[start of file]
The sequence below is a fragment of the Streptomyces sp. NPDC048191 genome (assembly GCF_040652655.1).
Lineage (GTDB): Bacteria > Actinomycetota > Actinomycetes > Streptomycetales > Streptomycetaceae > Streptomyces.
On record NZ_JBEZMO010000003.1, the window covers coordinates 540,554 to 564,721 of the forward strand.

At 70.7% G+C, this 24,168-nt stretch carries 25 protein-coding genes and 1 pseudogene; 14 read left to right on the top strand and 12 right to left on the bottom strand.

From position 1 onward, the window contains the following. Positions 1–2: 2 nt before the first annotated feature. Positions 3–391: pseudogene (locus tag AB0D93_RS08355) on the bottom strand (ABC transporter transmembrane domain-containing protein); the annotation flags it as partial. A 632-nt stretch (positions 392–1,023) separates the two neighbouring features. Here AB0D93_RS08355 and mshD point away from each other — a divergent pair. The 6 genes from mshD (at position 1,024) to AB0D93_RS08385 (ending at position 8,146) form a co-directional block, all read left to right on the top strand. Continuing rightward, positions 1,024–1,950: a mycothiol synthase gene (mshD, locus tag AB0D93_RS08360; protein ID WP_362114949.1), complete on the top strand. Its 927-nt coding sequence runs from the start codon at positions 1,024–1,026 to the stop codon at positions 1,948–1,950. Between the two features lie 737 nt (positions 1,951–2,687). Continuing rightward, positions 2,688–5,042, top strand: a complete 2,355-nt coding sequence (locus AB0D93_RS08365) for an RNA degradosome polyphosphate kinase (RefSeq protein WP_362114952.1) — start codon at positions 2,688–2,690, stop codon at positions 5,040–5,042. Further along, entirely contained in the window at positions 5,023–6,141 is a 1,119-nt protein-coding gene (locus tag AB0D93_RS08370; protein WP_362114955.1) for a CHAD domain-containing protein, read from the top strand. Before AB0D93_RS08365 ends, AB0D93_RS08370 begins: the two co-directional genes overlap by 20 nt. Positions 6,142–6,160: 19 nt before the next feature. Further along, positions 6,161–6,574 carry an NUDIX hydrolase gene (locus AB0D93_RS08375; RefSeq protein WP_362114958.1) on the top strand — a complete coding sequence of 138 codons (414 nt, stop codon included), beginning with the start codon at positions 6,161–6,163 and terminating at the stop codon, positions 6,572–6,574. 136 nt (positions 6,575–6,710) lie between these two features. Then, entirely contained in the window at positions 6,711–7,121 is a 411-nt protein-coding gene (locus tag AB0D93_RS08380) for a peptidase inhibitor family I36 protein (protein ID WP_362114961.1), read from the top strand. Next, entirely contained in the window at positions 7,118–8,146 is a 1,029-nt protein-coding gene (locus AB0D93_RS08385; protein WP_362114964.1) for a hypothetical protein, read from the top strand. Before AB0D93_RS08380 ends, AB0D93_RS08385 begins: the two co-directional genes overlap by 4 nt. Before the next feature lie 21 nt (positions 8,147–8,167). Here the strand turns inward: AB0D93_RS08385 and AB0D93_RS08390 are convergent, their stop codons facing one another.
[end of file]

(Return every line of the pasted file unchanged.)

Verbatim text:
The sequence below is a fragment of the Streptomyces sp. NPDC048191 genome (assembly GCF_040652655.1).
Lineage (GTDB): Bacteria > Actinomycetota > Actinomycetes > Streptomycetales > Streptomycetaceae > Streptomyces.
On record NZ_JBEZMO010000003.1, the window covers coordinates 540,554 to 564,721 of the forward strand.

At 70.7% G+C, this 24,168-nt stretch carries 25 protein-coding genes and 1 pseudogene; 14 read left to right on the top strand and 12 right to left on the bottom strand.

From position 1 onward, the window contains the following. Positions 1–2: 2 nt before the first annotated feature. Positions 3–391: pseudogene (locus tag AB0D93_RS08355) on the bottom strand (ABC transporter transmembrane domain-containing protein); the annotation flags it as partial. A 632-nt stretch (positions 392–1,023) separates the two neighbouring features. Here AB0D93_RS08355 and mshD point away from each other — a divergent pair. The 6 genes from mshD (at position 1,024) to AB0D93_RS08385 (ending at position 8,146) form a co-directional block, all read left to right on the top strand. Continuing rightward, positions 1,024–1,950: a mycothiol synthase gene (mshD, locus tag AB0D93_RS08360; protein ID WP_362114949.1), complete on the top strand. Its 927-nt coding sequence runs from the start codon at positions 1,024–1,026 to the stop codon at positions 1,948–1,950. Between the two features lie 737 nt (positions 1,951–2,687). Continuing rightward, positions 2,688–5,042, top strand: a complete 2,355-nt coding sequence (locus AB0D93_RS08365) for an RNA degradosome polyphosphate kinase (RefSeq protein WP_362114952.1) — start codon at positions 2,688–2,690, stop codon at positions 5,040–5,042. Further along, entirely contained in the window at positions 5,023–6,141 is a 1,119-nt protein-coding gene (locus tag AB0D93_RS08370; protein WP_362114955.1) for a CHAD domain-containing protein, read from the top strand. Before AB0D93_RS08365 ends, AB0D93_RS08370 begins: the two co-directional genes overlap by 20 nt. Positions 6,142–6,160: 19 nt before the next feature. Further along, positions 6,161–6,574 carry an NUDIX hydrolase gene (locus AB0D93_RS08375; RefSeq protein WP_362114958.1) on the top strand — a complete coding sequence of 138 codons (414 nt, stop codon included), beginning with the start codon at positions 6,161–6,163 and terminating at the stop codon, positions 6,572–6,574. 136 nt (positions 6,575–6,710) lie between these two features. Then, entirely contained in the window at positions 6,711–7,121 is a 411-nt protein-coding gene (locus tag AB0D93_RS08380) for a peptidase inhibitor family I36 protein (protein ID WP_362114961.1), read from the top strand. Next, entirely contained in the window at positions 7,118–8,146 is a 1,029-nt protein-coding gene (locus AB0D93_RS08385; protein WP_362114964.1) for a hypothetical protein, read from the top strand. Before AB0D93_RS08380 ends, AB0D93_RS08385 begins: the two co-directional genes overlap by 4 nt. Before the next feature lie 21 nt (positions 8,147–8,167). Here the strand turns inward: AB0D93_RS08385 and AB0D93_RS08390 are convergent, their stop codons facing one another.